• In general it is beneficial to have a direct line of sight to the sound sources that are most important. Good viewpoints may therefore often be places where you hear sounds well.

2. Wind

Wind is a very important factor for outdoor recording – more important than the other ‘invisible’ weather factors relating to temperature and humidity. Stronger winds are usually very disturbing for field recordings, but even for lighter winds, there are many aspects to consider. The wind is especially important for sounds that travel over longer distances. The wind always tends to bend and guide the sound in the direction of the wind, and even for light winds, the prevailing wind direction will strongly amplify sounds upwind and dampen sounds downwind.
  • In many cases I think it is good to have the wind coming from the front, as most sounds automatically will come from this direction. It gives symmetry in the stereo image.  It also helps to capture distant sounds in front of the microphones.
  • Upwind conditions will also help to capture delicate reflected sounds and reverberations, which are sounds that travels over longer distances. Hereby improve the sense the room and depth in the recording. Wind from behind will typically reduce these reverberations and result in a more dry sound.
  • The wind direction is also important regarding far distance background noise, especially road noise. An unfortunate wind direction can easily bring noise from distant motorways, while on the other hand, a favourable direction can be used to shield the noise from more a nearby one.
  • Calm weather gives the best opportunity to capture the special acoustics of a place, free of any wind rustling noise or other disturbances in the stereo perspective. This is when one can really start to notice faint sounds and sense delicate echoes from all around.

Reference sounds, fix points

I final point I believe will help the listener to better understand the different acoustic conditions is to include reference sounds or fix points in the field recording. This could be any familiar sound with a familiar sound volume, such as the sound of footsteps, talking, or even an aircraft passing the sky. Apart from helping the listener to adjust the sound volume to a natural level, this will also help to relate to the acoustics and give sense distances and perspective.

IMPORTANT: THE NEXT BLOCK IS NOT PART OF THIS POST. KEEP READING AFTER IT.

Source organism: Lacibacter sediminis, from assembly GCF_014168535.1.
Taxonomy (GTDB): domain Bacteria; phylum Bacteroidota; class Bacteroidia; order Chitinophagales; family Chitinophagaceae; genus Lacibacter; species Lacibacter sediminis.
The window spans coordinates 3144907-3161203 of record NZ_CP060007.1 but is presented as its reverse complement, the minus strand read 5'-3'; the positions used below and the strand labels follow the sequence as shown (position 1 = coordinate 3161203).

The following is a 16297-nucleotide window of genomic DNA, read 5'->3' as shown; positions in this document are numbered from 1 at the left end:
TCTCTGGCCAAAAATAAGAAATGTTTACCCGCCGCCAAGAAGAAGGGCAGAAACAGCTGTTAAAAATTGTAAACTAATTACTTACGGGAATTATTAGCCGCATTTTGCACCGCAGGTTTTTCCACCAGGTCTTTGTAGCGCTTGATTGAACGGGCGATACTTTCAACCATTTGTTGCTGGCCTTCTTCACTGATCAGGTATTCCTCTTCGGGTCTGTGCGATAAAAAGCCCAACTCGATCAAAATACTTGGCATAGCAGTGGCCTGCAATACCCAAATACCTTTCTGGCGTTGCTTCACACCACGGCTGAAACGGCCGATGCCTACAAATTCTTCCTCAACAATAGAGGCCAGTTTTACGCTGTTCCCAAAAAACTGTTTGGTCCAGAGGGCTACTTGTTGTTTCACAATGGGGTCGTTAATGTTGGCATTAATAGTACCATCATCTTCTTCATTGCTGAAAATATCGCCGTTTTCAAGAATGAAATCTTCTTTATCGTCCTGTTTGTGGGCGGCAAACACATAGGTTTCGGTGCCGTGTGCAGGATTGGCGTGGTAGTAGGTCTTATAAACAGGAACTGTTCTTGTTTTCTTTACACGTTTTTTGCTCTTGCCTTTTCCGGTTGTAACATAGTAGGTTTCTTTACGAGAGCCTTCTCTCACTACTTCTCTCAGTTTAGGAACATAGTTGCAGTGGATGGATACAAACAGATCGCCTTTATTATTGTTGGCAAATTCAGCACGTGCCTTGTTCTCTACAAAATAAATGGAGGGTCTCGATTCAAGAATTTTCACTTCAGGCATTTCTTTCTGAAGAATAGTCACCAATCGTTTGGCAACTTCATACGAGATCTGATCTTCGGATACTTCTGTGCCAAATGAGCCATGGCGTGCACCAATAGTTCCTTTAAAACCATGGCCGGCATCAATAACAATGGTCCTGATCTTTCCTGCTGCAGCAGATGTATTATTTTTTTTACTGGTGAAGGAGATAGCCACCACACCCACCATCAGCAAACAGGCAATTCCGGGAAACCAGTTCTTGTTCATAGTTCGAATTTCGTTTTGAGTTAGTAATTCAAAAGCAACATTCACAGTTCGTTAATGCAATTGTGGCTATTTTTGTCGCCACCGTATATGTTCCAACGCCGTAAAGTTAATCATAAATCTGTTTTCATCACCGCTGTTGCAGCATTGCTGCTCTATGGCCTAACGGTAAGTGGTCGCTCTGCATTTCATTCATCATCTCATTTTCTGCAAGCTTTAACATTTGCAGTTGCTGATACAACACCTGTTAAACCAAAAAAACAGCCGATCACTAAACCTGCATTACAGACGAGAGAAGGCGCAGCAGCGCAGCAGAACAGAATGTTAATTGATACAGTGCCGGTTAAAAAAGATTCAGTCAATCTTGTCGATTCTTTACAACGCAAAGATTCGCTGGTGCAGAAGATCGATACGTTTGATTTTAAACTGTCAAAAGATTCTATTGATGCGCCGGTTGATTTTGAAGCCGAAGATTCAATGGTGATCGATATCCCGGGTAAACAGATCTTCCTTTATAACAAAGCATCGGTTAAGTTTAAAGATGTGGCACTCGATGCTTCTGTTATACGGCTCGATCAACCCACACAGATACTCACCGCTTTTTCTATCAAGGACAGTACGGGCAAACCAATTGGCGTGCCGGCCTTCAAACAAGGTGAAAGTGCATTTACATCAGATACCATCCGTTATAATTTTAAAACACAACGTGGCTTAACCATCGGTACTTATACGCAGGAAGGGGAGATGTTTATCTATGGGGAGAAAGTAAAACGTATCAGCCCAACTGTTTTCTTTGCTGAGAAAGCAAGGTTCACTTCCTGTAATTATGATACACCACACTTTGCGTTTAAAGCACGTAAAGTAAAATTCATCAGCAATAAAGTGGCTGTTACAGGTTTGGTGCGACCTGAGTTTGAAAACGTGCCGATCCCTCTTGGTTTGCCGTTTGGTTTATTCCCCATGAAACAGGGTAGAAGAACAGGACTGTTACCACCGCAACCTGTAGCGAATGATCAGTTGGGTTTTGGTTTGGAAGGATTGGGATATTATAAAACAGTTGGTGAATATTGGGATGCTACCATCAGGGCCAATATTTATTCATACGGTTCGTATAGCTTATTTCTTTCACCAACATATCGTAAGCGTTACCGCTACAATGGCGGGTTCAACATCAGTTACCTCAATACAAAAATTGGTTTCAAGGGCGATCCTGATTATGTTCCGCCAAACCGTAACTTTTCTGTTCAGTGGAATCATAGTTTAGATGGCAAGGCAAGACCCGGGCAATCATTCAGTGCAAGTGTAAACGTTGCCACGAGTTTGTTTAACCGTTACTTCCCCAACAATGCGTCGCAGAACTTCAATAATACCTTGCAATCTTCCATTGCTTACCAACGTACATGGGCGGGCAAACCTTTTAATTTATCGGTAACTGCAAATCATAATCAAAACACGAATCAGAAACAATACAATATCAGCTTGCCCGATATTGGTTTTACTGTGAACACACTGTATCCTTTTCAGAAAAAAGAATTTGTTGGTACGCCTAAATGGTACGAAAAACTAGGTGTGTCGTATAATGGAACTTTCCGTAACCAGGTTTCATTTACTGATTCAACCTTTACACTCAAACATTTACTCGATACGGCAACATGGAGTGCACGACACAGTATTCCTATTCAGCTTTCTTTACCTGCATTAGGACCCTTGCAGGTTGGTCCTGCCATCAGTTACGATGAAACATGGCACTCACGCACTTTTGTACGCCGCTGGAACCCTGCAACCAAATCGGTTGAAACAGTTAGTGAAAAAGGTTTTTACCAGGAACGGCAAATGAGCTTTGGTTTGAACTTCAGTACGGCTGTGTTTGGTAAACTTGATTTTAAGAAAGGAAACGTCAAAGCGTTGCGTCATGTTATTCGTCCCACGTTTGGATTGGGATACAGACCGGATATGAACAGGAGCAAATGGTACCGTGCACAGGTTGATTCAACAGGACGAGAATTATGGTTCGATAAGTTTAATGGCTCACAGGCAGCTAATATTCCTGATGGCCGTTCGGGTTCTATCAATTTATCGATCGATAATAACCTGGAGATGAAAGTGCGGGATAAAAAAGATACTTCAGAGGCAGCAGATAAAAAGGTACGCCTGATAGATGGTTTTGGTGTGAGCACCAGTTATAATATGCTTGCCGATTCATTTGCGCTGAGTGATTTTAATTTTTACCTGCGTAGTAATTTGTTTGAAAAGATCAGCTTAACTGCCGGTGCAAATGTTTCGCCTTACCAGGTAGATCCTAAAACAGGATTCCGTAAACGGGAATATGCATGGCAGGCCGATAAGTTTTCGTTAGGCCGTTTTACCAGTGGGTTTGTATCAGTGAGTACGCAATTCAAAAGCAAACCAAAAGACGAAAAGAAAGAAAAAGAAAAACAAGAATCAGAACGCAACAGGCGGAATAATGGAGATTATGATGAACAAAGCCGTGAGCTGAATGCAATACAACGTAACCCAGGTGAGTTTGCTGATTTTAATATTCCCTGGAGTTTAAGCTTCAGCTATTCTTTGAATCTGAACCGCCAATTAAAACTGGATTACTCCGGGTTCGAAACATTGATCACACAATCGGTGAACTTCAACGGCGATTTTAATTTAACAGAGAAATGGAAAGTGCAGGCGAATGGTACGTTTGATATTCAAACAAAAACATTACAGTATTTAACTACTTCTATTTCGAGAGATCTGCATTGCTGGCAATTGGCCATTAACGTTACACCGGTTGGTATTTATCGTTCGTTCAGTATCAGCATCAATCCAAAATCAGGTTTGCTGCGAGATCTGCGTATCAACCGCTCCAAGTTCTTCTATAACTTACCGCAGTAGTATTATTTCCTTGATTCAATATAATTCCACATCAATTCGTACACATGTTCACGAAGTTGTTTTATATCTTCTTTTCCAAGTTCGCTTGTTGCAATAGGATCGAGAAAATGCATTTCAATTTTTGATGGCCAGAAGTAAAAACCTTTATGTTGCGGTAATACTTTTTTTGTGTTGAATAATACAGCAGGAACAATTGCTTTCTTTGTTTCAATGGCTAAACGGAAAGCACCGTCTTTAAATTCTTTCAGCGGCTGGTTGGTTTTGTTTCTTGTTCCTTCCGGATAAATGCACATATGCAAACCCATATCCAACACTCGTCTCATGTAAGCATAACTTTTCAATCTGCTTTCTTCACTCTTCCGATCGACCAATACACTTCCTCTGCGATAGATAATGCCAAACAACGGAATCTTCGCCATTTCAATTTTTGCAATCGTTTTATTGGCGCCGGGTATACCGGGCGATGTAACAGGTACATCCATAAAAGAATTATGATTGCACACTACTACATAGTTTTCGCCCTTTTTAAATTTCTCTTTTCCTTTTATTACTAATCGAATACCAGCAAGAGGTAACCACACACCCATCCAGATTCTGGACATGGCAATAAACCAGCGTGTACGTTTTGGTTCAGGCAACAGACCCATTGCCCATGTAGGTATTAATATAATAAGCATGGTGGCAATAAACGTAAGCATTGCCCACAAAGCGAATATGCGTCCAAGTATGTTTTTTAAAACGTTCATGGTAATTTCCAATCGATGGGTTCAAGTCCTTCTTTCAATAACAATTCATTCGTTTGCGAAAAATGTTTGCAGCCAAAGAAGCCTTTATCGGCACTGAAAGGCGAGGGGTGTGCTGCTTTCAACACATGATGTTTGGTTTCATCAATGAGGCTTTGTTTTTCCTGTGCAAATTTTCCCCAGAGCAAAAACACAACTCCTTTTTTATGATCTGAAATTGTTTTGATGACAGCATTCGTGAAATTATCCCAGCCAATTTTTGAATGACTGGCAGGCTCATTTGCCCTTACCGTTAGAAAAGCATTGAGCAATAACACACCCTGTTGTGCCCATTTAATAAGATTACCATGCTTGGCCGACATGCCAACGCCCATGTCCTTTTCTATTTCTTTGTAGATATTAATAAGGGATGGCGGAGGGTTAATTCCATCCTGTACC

The above list of guidelines is just an attempt to compile my own experiences and views on how acoustics influence outdoor recordings. In that way there could easily be areas where I have misunderstood some things. Feel free to comment and share your views and experiences.


  1. Well done – a good summary!

    Just one point, the pine forest; I find they tend to amplify and clarify sounds; hard to describe, it has its own signature, more like being in an empty room or under a brick arch with a very short reverberation. The human voice travels well in a coniferous forest. As with all forms of acoustics, our observations and perceptions will vary depending upon the frequency of the source and the sensitivity and selectivity of our receivers (hearing!).

    I enjoy listening to your recordings, although I sometimes have to limit my time listening to them, especially the long duration ones 🙂


    • Thank you for the feedback and details on the frequency element of det forest acoustics, -and learning new words (coniferous) 🙂


  2. Interesting observations about the deciduous and coniferous forest acoustics. The make up of the two types of tree are so different that it inevitably produces a notably different sound environment. We have a forest near us which switches from the one type to the other in different areas and the sound of the wind as it sweeps through the broad leaved trees and then the pine needles of the confers is fascinating. Aside from the differences produced in different seasons, the broad leaved trees produce a higher pitch of sound with more reflection whereas the conifers and their needles have a more dampening or muffling effect which considering their construction, is exactly what you would expect.
    One thing is for sure (it seems to me) is that the moment I hit the record button an airplane will fly overhead!

    Liked by 1 person